5. Da 5 Bloods (dir. Spike Lee)
The most wonderful part of the second half of Lee’s career is his heavy push into genre material without losing any of the bite of his social commentary. Moving from the Police Procedural (Blackkklansman) to the War Film in Da 5 Bloods. Epic in scope, themes, and length the film is a beautiful amalgamation of not just the War Film but Adventure, Treasure Hunting, and PTSD Psychological Dram. Lee’s most important achievement with his latest? Giving Delroy Lindo the stage he’s rightfully deserved for decades and has never been afforded. The results are a haunting and powerful performance that brims with anger and sadness.
4. One Night in Miami (dir. Regina King)
I cannot say much about King’s feature debut which premieres in a few weeks BUT what I can say is that it’s on this list for a reason. I cannot wait to share my full thoughts on this passionately told tale of a night that finds legends Cassius Clay (right before he became Muhammad Ali), Malcolm X, Jim Brown, and Sam Cooke “celebrating” Clay’s win against Sonny Liston.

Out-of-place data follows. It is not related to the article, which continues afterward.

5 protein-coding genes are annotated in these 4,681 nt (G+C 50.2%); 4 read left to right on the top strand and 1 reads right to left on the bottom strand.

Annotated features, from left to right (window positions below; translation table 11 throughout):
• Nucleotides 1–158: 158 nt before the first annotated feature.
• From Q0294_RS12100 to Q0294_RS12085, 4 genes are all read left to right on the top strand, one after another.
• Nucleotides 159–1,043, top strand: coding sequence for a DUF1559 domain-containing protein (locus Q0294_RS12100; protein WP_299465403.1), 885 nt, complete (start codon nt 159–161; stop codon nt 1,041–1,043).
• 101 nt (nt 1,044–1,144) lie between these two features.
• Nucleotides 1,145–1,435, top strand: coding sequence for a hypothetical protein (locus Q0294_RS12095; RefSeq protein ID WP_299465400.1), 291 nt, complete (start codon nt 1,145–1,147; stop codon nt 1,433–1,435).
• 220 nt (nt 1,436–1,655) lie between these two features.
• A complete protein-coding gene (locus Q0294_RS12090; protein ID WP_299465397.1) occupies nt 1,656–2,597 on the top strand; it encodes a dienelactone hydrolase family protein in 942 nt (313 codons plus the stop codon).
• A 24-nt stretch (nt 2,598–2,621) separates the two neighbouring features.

3. The Painter and the Thief (dir. Benjamin Reee)
What begins as a crime thriller documentary evolves into more. The ways that The Painter and the Thief surprises could only be brought to life in a non-fiction film. The story of artist Barbora Kysilkova and criminal Karl Bertil-Nordland are more complex than the stereotypes of the title. To say more would be to rob this wonderful film of its emotional power. The greatest of documentaries show us life at its most unpredictably complex. Life paints in shades of happiness, sadness, laughter, fear, and so much more. The power of the non-fiction format is in its ability to show life or a subject in those complex shades. Allowing an audience to connect with the life or subject. In a time where we strive to connect with anyone or anything, The Painter and the Thief gives us the hope that this is possible.